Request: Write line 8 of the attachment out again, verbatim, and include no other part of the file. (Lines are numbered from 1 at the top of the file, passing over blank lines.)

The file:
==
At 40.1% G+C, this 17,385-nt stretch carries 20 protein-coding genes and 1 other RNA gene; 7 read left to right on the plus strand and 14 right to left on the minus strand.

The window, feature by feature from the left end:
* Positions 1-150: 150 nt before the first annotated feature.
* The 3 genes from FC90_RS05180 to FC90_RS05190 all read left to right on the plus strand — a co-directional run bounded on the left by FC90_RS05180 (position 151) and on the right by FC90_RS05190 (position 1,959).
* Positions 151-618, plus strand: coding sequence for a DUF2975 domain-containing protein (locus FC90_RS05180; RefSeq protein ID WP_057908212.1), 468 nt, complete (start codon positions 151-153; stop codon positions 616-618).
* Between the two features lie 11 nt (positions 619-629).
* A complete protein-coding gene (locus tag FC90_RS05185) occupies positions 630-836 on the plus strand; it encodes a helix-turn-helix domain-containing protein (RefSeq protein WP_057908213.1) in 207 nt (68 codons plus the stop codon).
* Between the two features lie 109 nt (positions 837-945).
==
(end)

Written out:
* Between the two features lie 109 nt (positions 837-945).